Jains exhibit the statues of their Tirathankars in their temples. Special shrines in residences or in public temples include images of the Tirthankaras, who are not worshiped but remembered and revered; other shrines house images of deities who are more properly invoked to intercede with worldly problems. Daily rituals may include meditation and bathing; bathing the images; offering food, flowers, and lighted lamps for the images; and reciting mantras in Ardhamagadhi, an ancient language of northeast India related to Sanskrit.

Jainism express non violence in thought, word and action. Sikhism seeks peace; when all other means have been exhausted then they find it justifiable to draw the sword against oppression and injustice. Jains belive a peaceful way can always be found, perhaps sometimes after tremendous effort. War or violence against hmans or animals is never justified.

Karma and Salvation

Both Jains and Sikhs believe in the Karma Theory and re-incarnation of the soul. Salvation for a Sikh is attained through the Divine Grace and Will of Waheguru (God). This is contrary to the Jain belief. Jains believe in personal effort and aims and do not depend on a heavenly being for assistance. Both believe in the conquest of the mind through control of the passions through the five senses as the path to ending the cycle of sufferance of birth and death.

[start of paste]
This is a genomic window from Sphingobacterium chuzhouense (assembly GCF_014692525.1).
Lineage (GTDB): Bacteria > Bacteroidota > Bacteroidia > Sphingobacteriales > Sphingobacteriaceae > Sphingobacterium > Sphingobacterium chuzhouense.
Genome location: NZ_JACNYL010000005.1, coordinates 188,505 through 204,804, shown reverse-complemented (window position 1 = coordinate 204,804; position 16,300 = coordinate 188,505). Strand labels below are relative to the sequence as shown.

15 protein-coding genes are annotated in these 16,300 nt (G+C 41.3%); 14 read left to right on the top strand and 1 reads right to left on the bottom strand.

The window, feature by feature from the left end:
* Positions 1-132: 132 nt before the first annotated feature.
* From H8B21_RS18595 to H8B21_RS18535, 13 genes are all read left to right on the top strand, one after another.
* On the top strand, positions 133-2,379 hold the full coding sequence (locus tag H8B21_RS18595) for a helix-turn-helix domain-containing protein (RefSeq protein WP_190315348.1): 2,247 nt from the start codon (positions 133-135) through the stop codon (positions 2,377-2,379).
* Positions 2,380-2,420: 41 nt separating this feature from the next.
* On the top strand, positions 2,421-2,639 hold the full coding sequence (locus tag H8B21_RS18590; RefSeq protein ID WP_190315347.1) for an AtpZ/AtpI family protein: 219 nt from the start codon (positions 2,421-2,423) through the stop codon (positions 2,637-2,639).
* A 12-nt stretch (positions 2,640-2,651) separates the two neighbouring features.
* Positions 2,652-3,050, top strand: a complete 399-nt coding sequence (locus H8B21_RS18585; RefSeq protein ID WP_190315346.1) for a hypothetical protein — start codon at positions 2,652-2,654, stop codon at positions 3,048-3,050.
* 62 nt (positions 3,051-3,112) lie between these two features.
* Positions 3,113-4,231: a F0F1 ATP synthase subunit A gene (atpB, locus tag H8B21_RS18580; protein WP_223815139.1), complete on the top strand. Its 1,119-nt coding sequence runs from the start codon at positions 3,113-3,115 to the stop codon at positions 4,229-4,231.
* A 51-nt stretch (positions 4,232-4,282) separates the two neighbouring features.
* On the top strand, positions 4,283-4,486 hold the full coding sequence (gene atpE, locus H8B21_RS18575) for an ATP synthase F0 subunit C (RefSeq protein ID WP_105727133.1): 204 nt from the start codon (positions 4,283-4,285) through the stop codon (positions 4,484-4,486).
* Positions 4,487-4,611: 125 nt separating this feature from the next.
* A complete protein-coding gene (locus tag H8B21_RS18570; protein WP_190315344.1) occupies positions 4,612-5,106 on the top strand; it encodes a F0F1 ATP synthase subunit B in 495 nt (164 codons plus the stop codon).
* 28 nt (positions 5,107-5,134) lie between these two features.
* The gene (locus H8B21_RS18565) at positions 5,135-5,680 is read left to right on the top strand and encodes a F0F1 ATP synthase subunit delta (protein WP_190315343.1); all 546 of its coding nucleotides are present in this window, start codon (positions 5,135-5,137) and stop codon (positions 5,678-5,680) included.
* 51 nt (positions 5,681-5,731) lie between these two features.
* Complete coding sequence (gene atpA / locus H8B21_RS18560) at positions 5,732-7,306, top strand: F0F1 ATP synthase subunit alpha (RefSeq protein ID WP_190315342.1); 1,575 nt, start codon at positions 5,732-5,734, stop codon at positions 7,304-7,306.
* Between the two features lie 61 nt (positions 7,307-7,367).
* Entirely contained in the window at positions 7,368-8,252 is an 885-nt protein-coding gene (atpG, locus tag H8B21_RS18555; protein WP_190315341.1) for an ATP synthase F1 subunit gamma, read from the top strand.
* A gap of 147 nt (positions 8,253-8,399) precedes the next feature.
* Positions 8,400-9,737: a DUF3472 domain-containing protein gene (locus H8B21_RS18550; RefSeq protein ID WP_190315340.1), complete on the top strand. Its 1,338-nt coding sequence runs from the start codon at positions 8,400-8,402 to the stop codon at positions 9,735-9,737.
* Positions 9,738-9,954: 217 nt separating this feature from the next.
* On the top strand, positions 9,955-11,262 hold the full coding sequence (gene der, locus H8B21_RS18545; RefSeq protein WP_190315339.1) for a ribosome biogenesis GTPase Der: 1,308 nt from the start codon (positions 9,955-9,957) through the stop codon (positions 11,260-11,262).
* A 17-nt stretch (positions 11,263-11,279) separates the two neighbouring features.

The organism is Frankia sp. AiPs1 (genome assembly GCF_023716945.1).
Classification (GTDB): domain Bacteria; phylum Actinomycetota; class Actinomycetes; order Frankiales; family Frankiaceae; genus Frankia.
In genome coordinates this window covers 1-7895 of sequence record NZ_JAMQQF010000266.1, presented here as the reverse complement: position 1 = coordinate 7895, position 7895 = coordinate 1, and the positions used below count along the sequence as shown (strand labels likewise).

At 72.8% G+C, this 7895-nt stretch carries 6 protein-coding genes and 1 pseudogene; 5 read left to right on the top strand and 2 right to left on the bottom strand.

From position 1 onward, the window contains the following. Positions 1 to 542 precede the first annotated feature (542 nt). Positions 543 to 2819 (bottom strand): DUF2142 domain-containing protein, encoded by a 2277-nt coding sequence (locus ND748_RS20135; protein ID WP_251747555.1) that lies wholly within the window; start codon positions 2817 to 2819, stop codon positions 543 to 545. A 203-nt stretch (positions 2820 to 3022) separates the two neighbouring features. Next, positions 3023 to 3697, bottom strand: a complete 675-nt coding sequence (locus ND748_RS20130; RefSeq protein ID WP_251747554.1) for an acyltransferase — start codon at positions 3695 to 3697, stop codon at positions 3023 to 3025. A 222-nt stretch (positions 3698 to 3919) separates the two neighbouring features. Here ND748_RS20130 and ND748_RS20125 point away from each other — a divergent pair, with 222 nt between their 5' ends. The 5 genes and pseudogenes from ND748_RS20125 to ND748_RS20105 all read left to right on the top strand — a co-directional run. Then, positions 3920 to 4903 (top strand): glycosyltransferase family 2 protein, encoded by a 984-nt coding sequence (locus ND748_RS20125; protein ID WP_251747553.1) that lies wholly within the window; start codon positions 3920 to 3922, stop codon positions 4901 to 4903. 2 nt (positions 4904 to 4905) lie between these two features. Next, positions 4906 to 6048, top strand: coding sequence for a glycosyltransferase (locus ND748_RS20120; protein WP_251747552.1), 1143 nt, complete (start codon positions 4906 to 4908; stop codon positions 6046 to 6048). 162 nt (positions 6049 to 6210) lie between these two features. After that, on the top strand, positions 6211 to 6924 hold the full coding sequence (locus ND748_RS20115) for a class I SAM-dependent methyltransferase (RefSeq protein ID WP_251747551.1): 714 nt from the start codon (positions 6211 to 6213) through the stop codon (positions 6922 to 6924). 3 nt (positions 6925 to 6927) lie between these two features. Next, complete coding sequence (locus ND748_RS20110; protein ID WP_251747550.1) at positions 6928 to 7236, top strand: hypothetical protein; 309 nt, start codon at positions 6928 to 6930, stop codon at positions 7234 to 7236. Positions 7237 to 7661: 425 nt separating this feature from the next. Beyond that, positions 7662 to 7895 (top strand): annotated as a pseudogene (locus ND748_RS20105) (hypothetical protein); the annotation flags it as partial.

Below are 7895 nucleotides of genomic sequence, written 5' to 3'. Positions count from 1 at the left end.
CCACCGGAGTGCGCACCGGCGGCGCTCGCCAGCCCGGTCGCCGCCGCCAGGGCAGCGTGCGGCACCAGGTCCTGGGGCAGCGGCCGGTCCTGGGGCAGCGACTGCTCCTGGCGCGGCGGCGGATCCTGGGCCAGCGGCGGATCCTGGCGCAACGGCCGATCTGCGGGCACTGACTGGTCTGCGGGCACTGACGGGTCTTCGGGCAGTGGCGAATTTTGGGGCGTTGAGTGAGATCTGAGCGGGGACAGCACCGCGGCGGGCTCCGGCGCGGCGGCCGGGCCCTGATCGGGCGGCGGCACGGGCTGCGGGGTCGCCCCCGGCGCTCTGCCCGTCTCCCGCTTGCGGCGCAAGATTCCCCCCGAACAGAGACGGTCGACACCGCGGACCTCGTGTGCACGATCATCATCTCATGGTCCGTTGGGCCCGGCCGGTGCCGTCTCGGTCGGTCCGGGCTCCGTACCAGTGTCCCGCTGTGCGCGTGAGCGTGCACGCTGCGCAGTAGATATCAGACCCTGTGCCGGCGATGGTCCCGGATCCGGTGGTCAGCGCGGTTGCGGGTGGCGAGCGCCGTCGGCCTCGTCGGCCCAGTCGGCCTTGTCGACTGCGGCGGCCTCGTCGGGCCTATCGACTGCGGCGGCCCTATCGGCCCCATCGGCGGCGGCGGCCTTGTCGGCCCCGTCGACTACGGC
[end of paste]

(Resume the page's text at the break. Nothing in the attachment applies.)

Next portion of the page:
The Khalsa Sikhism does not promote asceticism - The Gurus lived as householders. However the members of the Udasi order founded by Shrichand, the son of the first Guru Nanak practice asceticism. Jains have an organised ascetic order of monks and nuns. The lay people are householders.

Other Practices

A Sikh is bound to the Truth at all times and practices god Consciousness through Nam Simran and selfless service (Sewa).

Jains too place high regard in prayers and meditation. Sikhs reject the caste system and promote social and gender equality as the soul is the same for both men and women. All are equal in the eyes of God. God is accessible without priests or a middle person. Sikhs and Jains, like Hndus, are expected to be tolerant of all faiths and do not believe that any one path has a monopoly on the Truth. There are many paths to seek out the Love of god and incur Divine Grace. In fact to call another's path inferior is sign of ignorance and intolerance. Both, personal devotion and communal prayers are a part of Sikh's way of.